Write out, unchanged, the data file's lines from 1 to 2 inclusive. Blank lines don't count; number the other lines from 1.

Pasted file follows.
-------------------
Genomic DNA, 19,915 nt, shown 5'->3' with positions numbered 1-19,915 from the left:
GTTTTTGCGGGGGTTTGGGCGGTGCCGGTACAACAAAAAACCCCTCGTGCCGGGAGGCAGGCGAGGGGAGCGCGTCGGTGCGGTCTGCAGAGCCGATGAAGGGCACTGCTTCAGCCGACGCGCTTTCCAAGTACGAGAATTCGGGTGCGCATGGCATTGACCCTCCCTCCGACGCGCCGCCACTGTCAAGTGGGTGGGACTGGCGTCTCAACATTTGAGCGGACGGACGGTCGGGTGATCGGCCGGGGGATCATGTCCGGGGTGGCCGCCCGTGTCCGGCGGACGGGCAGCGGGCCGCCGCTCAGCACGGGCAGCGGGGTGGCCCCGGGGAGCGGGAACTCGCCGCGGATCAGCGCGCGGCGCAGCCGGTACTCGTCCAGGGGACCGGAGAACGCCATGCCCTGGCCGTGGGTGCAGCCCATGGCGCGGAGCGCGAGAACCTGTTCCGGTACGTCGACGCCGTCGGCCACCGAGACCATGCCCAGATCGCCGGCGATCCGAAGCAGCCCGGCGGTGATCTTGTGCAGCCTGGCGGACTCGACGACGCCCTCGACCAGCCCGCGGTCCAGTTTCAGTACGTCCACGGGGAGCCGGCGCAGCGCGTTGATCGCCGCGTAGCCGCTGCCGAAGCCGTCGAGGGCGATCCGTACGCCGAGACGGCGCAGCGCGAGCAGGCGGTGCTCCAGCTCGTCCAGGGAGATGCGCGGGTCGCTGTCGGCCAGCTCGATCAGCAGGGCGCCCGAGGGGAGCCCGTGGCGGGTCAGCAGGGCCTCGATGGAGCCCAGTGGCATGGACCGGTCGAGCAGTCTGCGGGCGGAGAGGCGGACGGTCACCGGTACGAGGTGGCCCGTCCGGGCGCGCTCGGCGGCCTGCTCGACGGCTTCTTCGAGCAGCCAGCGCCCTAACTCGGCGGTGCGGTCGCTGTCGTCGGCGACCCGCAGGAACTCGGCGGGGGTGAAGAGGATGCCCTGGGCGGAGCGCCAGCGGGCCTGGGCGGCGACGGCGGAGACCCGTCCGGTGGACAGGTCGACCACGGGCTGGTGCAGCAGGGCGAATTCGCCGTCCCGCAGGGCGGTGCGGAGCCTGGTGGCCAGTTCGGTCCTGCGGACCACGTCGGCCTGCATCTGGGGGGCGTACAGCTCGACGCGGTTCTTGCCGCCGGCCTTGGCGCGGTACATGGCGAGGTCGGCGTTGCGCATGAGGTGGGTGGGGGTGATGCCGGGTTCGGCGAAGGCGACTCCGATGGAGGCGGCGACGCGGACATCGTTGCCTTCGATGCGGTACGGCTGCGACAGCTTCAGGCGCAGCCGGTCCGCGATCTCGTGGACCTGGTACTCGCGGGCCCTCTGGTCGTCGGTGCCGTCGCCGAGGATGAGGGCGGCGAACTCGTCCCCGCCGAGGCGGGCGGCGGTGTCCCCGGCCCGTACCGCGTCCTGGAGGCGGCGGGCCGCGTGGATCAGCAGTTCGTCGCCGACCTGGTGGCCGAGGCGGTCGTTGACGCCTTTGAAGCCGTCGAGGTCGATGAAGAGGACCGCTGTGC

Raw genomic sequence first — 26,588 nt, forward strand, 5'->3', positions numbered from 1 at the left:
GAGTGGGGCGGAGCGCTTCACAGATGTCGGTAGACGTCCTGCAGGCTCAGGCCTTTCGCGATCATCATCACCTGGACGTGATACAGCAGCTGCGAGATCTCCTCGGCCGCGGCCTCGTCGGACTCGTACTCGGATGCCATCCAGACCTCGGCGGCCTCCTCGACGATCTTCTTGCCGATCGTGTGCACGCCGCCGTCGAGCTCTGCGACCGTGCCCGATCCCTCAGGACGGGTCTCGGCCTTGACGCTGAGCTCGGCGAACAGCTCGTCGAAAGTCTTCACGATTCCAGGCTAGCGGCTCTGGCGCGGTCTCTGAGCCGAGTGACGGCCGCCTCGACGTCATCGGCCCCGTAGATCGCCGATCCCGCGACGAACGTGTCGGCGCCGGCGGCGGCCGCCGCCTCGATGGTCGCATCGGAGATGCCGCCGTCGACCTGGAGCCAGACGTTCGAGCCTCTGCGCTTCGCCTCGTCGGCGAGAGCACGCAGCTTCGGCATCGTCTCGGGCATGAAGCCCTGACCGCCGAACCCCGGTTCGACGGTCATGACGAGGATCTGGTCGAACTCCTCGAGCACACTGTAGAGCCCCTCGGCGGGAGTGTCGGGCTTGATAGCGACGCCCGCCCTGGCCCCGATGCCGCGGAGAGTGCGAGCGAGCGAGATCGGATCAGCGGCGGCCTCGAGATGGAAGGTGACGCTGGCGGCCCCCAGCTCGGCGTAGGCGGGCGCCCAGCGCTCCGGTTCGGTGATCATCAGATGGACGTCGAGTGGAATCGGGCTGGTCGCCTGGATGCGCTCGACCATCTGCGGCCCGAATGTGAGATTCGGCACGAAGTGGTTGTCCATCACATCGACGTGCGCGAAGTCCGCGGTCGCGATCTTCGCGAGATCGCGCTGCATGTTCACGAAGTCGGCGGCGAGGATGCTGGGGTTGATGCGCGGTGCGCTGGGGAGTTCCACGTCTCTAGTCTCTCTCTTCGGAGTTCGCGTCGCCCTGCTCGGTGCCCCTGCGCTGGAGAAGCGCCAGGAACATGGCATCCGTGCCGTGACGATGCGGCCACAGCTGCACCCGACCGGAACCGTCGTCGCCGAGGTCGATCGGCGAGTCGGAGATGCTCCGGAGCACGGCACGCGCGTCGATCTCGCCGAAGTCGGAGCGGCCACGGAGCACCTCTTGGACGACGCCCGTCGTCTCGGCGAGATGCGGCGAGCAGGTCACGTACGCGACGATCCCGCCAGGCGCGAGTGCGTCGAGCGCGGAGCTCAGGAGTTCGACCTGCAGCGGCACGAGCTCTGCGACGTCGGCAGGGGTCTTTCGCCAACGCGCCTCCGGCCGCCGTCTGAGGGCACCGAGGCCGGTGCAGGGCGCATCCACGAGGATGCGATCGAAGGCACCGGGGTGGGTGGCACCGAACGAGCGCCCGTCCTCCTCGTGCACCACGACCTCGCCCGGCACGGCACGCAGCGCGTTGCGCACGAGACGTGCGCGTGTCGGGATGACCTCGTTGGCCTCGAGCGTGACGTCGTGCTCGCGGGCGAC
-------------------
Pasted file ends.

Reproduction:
Genomic DNA, 19,915 nt, shown 5'->3' with positions numbered 1-19,915 from the left:
GTTTTTGCGGGGGTTTGGGCGGTGCCGGTACAACAAAAAACCCCTCGTGCCGGGAGGCAGGCGAGGGGAGCGCGTCGGTGCGGTCTGCAGAGCCGATGAAGGGCACTGCTTCAGCCGACGCGCTTTCCAAGTACGAGAATTCGGGTGCGCATGGCATTGACCCTCCCTCCGACGCGCCGCCACTGTCAAGTGGGTGGGACTGGCGTCTCAACATTTGAGCGGACGGACGGTCGGGTGATCGGCCGGGGGATCATGTCCGGGGTGGCCGCCCGTGTCCGGCGGACGGGCAGCGGGCCGCCGCTCAGCACGGGCAGCGGGGTGGCCCCGGGGAGCGGGAACTCGCCGCGGATCAGCGCGCGGCGCAGCCGGTACTCGTCCAGGGGACCGGAGAACGCCATGCCCTGGCCGTGGGTGCAGCCCATGGCGCGGAGCGCGAGAACCTGTTCCGGTACGTCGACGCCGTCGGCCACCGAGACCATGCCCAGATCGCCGGCGATCCGAAGCAGCCCGGCGGTGATCTTGTGCAGCCTGGCGGACTCGACGACGCCCTCGACCAGCCCGCGGTCCAGTTTCAGTACGTCCACGGGGAGCCGGCGCAGCGCGTTGATCGCCGCGTAGCCGCTGCCGAAGCCGTCGAGGGCGATCCGTACGCCGAGACGGCGCAGCGCGAGCAGGCGGTGCTCCAGCTCGTCCAGGGAGATGCGCGGGTCGCTGTCGGCCAGCTCGATCAGCAGGGCGCCCGAGGGGAGCCCGTGGCGGGTCAGCAGGGCCTCGATGGAGCCCAGTGGCATGGACCGGTCGAGCAGTCTGCGGGCGGAGAGGCGGACGGTCACCGGTACGAGGTGGCCCGTCCGGGCGCGCTCGGCGGCCTGCTCGACGGCTTCTTCGAGCAGCCAGCGCCCTAACTCGGCGGTGCGGTCGCTGTCGTCGGCGACCCGCAGGAACTCGGCGGGGGTGAAGAGGATGCCCTGGGCGGAGCGCCAGCGGGCCTGGGCGGCGACGGCGGAGACCCGTCCGGTGGACAGGTCGACCACGGGCTGGTGCAGCAGGGCGAATTCGCCGTCCCGCAGGGCGGTGCGGAGCCTGGTGGCCAGTTCGGTCCTGCGGACCACGTCGGCCTGCATCTGGGGGGCGTACAGCTCGACGCGGTTCTTGCCGCCGGCCTTGGCGCGGTACATGGCGAGGTCGGCGTTGCGCATGAGGTGGGTGGGGGTGATGCCGGGTTCGGCGAAGGCGACTCCGATGGAGGCGGCGACGCGGACATCGTTGCCTTCGATGCGGTACGGCTGCGACAGCTTCAGGCGCAGCCGGTCCGCGATCTCGTGGACCTGGTACTCGCGGGCCCTCTGGTCGTCGGTGCCGTCGCCGAGGATGAGGGCGGCGAACTCGTCCCCGCCGAGGCGGGCGGCGGTGTCCCCGGCCCGTACCGCGTCCTGGAGGCGGCGGGCCGCGTGGATCAGCAGTTCGTCGCCGACCTGGTGGCCGAGGCGGTCGTTGACGCCTTTGAAGCCGTCGAGGTCGATGAAGAGGACCGCTGTGC